Even the most well-meaning person can hurt someone who is struggling more than help them if they aren’t careful.
We don’t have to have all the answers. We don’t have to find solutions to every problem. Sometimes the best thing we can do is simply show up for someone who’s hurting.
Here are ten things to keep in mind when you do:
- Engage them as a helper, not as a fixer. You are only a partial knower, you can only ever be a partial fixer. Jesus is the only perfect fixer.Remember it is possible God providentially arranged for your involvement with the suffering person to grow you as you watch someone else go through suffering.
- Remember, God is in control. But very often a person who is struggling needs time and space to remember and accept that he is. Gently and patiently point people to Jesus.
- Be careful not to assume you fully understand what they are going through. You don’t. If you think you fully understand you will tell them what worked for you and when it doesn’t help, you will blame them. Remember the impact of tragedy is different for everyone and so is the process of grieving.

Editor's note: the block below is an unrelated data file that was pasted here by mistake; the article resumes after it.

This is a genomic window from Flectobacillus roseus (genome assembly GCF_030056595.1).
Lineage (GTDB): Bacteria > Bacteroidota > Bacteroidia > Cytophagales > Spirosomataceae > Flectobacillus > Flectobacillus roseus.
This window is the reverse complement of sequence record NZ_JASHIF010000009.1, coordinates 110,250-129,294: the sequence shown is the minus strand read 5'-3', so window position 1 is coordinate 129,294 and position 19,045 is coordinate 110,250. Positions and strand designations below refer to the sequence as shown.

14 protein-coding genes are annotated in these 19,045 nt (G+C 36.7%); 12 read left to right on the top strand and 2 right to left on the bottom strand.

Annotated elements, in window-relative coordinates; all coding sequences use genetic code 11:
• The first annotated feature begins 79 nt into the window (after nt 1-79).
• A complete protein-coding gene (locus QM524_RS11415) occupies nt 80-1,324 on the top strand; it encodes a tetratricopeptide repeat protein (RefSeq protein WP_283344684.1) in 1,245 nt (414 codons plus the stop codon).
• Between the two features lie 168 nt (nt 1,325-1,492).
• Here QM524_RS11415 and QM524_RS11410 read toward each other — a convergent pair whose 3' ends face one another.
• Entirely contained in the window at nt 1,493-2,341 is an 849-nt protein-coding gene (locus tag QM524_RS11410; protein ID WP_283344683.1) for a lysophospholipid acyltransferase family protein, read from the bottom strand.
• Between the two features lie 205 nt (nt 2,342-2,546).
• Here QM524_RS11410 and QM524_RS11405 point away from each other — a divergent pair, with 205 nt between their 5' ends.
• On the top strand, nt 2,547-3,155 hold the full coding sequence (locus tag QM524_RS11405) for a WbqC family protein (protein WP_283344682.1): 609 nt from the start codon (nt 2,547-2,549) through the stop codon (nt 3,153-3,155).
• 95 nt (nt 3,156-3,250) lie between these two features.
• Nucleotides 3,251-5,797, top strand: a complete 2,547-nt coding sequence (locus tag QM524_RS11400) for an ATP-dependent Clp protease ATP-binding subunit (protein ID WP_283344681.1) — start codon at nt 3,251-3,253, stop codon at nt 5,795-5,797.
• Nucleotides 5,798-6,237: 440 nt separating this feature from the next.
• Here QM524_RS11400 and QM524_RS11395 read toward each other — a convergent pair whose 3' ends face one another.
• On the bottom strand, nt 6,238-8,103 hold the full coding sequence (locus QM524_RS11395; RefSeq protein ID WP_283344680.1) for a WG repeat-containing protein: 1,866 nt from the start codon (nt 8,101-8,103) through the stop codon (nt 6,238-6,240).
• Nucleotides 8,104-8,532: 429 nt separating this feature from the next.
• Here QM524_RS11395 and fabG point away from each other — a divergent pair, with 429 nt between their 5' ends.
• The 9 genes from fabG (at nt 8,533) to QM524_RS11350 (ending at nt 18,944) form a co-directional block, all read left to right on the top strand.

- Don’t minimize the suffering and difficulty a person is experiencing. Tragedy and suffering are about more than the source event. Tragedy destroys normal expectations and experiences for life and changes a person’s worldview. The best gift you can give is to take time to understand their story and talk about the roots of the emotions they express.
- Be very careful about identifying specific purposes for the evil and suffering someone is experiencing. Too often we say things in an effort to help someone feel better but what we actually communicate is that they shouldn’t be as upset as they are.
- “Speaking the truth in love” does not mean you unload all the truth you know in the moment. Context matters. What is the most gracious and appropriate truth right now? Give them that one.
- Understand that suffering people often speak “felt truth” as if it is true. In other words, hurting people often say heretical things. Don’t feel like you have to correct their theology in the middle of their pain. Weep with those who weep.
- Be careful not to offer false hope by saying what the Bible doesn’t say. Often suffering people need to loosen their grip on promises God never gave. Too often they have a grip because some well-meaning person told them an untruth trying to make them feel better in the beginning of the situation.
- Trust God’s character and the hope he has given. A person’s willingness to trust God is anchored to what they believe about his character. Give appropriate truth and appropriate time and space.
- Presence is powerful. Words are dangerous. Engage them, pray for them and with them, use words with care to “give grace to those who hear.”
**Adapted from a seminar hosted by Andrew Dealy and Jason Kovacs at Austin Stone Church